The 8th installment of ICON, or the national Illustration Conference took over the Portland Art Museum (and surrounding areas) in Portland, Oregon from July 9-12, bringing with it hundreds of inspiring illustrators, artists, and designers both experienced and aspiring for four days of conversations, workshops, lectures, signings, and discussions.
According to the ICON mission statement:
The national Illustration Conference, ICON, is committed to providing a forum for an ongoing dialogue that serves the illustration, design, publishing, advertising, and academic communities. Its purpose is to provide a platform for the most influential illustrators and industry leaders to address, in a timely manner, the most pervasive issues facing the profession.
After two days of workshops focusing on such diverse subjects as oil painting, pattern design, copyright, zines, and more, the festivities kicked off with an introduction from ICON President Ellen Weinstein who outlined the theme of the event, Work and Play. “It’s a helluva time to be an illustrator,” said Weinstein, laying out the many opportunities for artists to make a living and gain exposure thanks to wonderful world of the WWW and its many channels of social sharing.
The event was an incredible opportunity for creatives to “charge their batteries” and learn more about self-promotion, honing their crafts, making mistakes, and most importantly, having fun by making both work and play synonymous phrases in their lives and careers.
For me, the best way to illustrate (ha) the INSPIRING tone of the conference is to share some of the amazing advice, quotes, wisdom, and greatness that came from the awesome array of talent who shared their creative journeys with us all.
"I found my own voice by pushing back against something." - Environmental designer (and day one keynote speaker) Paula Scher
"There's no shame in working for beer, guys." - Portland icon: Carson Ellis
"We're all just giant fan boys and fan girls, that's what this whole conference is about: seeing all these incredible people. And as an art director - if you ever work in that role - how could you combine this person with this thing and mash it all together and see what you come up with. I think curiosity is just at the core of art direction." - Art director/illustrator Josh Boston on why he does what he does
"I realized that it's important to stay with stuff. If you have a relationship that's good or working on something that can be long term, even if it takes a turn south, it's kind of good to stay with it and see what happens as we try to turn it around." - Keynote speaker Paula Scher on why quitting isn't always the answer
"At 'The Times' we have a philosophy about creating graphics for both Bart Simpson and Lisa Simpson ... Basically it says that when you create something, you want something on surface level that Bart Simpson can kind of get, and move on, he doesn't have time t really pay attention to it ... But we also want the graphic to be rewarding to Lisa Simpson - so someone who is going to sit on the chart, sit on the page and really study it and try to glean something interesting from it." - New York Times graphic editor Jennifer Daniel explains the "Bart and Lisa Approach" to infographics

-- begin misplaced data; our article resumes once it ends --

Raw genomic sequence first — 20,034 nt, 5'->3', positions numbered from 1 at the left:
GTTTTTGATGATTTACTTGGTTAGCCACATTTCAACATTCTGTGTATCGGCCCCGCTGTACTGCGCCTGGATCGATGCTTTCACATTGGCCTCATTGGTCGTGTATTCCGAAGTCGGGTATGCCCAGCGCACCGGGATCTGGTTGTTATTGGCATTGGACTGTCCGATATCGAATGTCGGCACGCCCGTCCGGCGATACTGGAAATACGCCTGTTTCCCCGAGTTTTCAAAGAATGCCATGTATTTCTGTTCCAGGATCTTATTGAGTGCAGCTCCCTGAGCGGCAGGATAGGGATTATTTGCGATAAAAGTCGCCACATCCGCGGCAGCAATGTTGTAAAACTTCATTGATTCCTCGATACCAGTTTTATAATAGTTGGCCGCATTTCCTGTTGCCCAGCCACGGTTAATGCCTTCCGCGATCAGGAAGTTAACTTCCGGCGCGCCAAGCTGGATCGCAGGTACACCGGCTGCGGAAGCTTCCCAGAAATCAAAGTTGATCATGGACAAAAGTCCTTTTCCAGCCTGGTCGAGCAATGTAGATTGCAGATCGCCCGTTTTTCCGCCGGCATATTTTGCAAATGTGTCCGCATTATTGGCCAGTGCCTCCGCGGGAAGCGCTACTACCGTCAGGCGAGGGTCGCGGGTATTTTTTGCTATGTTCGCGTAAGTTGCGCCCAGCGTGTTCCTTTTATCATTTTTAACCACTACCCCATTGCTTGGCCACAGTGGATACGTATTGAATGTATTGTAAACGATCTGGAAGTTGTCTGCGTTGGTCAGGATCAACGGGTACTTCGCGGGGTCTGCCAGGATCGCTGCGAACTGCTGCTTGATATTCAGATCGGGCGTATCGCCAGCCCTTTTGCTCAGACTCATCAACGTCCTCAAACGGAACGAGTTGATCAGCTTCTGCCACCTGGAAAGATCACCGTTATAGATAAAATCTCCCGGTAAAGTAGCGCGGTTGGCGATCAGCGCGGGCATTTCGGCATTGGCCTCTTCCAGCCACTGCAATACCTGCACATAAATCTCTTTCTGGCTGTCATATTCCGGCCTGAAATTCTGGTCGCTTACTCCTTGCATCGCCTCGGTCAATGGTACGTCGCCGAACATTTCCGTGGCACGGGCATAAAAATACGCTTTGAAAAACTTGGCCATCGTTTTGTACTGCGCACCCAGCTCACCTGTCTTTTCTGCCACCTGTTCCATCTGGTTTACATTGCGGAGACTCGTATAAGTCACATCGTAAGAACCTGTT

"It's always play, then you can hopefully get paid for it later." - Art director Josh Boston on trying new things
"I think of work and play as, it's central to me of what life is about. This sounds dramatic, but for me, it's almost the purpose of life. How do you connect to everything around you and everything you interact with? And then work is how do you give that purpose? How do you make that something bigger than yourself? - Artist Souther Salazar on work and play
"The more you make it about you and your influences and your passions, the more you become a unique brand and the more you become a unique brand, the more power you have in the industry, the more jobs you can get, the more money you can command, and it's more fun, and it's more true to you." - Lilla Rogers (Lilla Rogers Studio) explains how to branch out in the illustration business
"We would advise you approach the market from a point of view of your passion, decide what you want your work to look like, then believe in it, and you will succeed." - Robert Priest from Eight by Eight Magazine
"The best work that you do comes from when you're in the zone. Michael Jordan could never have gotten into the zone if he was trying to ref the game at the same time, so I think it's important to play a lot and really get into it before you worry about whether it's good." - One of Andy J. Miller's "17 Secret Herbs & Spices of Illustration"
"You can't hide being an artist." - Julie Murphy on creating in the cubicle
I think as creative people, like everyone here, it's endless, the exploration of your world is endless, it goes on, inwardly, forever. So that's why I feel that play is so important, because you're always defining that world. - Southern Salazar on the importance of play
"You can't have good ideas unless you put yourself in the position to have good ideas." - OK GO's Damian Kulash
For me, the biggest takeaway from the event is: Be active, stay active, and try try try. The art directors on hand repeated over and over again that they are constantly scouring the world for new talent. And you can’t get discovered if you don’t put yourself “out there.” So create, share, promote, repeat.